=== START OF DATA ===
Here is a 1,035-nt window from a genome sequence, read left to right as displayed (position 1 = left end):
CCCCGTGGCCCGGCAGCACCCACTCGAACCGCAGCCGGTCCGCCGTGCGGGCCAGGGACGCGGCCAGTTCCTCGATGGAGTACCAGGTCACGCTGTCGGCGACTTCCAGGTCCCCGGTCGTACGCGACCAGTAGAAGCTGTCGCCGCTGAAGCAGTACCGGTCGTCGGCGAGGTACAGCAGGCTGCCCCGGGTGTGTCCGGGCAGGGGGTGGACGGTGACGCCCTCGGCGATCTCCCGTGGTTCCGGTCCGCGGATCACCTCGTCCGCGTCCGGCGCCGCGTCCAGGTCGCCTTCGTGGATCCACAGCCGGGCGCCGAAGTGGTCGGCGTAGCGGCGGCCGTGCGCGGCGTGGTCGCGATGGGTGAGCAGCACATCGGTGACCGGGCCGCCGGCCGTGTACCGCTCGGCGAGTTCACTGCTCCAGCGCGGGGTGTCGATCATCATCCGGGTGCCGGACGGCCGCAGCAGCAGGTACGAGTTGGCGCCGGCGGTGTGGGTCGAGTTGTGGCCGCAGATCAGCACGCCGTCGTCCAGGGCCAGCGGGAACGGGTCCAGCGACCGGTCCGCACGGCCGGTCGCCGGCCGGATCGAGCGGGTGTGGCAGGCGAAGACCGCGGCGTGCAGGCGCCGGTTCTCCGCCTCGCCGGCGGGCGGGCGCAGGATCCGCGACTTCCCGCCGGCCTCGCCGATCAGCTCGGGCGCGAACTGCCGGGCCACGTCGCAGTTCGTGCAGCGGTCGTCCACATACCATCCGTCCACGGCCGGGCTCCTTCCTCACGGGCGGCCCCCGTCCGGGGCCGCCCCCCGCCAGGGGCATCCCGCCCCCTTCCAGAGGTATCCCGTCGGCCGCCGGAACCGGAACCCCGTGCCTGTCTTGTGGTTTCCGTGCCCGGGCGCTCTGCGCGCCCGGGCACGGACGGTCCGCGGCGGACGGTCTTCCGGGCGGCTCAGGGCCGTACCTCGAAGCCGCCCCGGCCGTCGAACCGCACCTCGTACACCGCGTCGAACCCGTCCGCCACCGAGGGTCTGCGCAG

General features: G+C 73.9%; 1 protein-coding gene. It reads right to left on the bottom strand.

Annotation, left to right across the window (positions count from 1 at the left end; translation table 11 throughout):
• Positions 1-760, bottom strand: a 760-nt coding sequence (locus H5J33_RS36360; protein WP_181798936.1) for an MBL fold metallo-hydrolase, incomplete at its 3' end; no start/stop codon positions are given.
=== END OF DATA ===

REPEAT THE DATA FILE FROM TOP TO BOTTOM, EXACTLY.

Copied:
Here is a 1,035-nt window from a genome sequence, read left to right as displayed (position 1 = left end):
CCCCGTGGCCCGGCAGCACCCACTCGAACCGCAGCCGGTCCGCCGTGCGGGCCAGGGACGCGGCCAGTTCCTCGATGGAGTACCAGGTCACGCTGTCGGCGACTTCCAGGTCCCCGGTCGTACGCGACCAGTAGAAGCTGTCGCCGCTGAAGCAGTACCGGTCGTCGGCGAGGTACAGCAGGCTGCCCCGGGTGTGTCCGGGCAGGGGGTGGACGGTGACGCCCTCGGCGATCTCCCGTGGTTCCGGTCCGCGGATCACCTCGTCCGCGTCCGGCGCCGCGTCCAGGTCGCCTTCGTGGATCCACAGCCGGGCGCCGAAGTGGTCGGCGTAGCGGCGGCCGTGCGCGGCGTGGTCGCGATGGGTGAGCAGCACATCGGTGACCGGGCCGCCGGCCGTGTACCGCTCGGCGAGTTCACTGCTCCAGCGCGGGGTGTCGATCATCATCCGGGTGCCGGACGGCCGCAGCAGCAGGTACGAGTTGGCGCCGGCGGTGTGGGTCGAGTTGTGGCCGCAGATCAGCACGCCGTCGTCCAGGGCCAGCGGGAACGGGTCCAGCGACCGGTCCGCACGGCCGGTCGCCGGCCGGATCGAGCGGGTGTGGCAGGCGAAGACCGCGGCGTGCAGGCGCCGGTTCTCCGCCTCGCCGGCGGGCGGGCGCAGGATCCGCGACTTCCCGCCGGCCTCGCCGATCAGCTCGGGCGCGAACTGCCGGGCCACGTCGCAGTTCGTGCAGCGGTCGTCCACATACCATCCGTCCACGGCCGGGCTCCTTCCTCACGGGCGGCCCCCGTCCGGGGCCGCCCCCCGCCAGGGGCATCCCGCCCCCTTCCAGAGGTATCCCGTCGGCCGCCGGAACCGGAACCCCGTGCCTGTCTTGTGGTTTCCGTGCCCGGGCGCTCTGCGCGCCCGGGCACGGACGGTCCGCGGCGGACGGTCTTCCGGGCGGCTCAGGGCCGTACCTCGAAGCCGCCCCGGCCGTCGAACCGCACCTCGTACACCGCGTCGAACCCGTCCGCCACCGAGGGTCTGCGCAG

General features: G+C 73.9%; 1 protein-coding gene. It reads right to left on the bottom strand.

Annotation, left to right across the window (positions count from 1 at the left end; translation table 11 throughout):
• Positions 1-760, bottom strand: a 760-nt coding sequence (locus H5J33_RS36360; protein WP_181798936.1) for an MBL fold metallo-hydrolase, incomplete at its 3' end; no start/stop codon positions are given.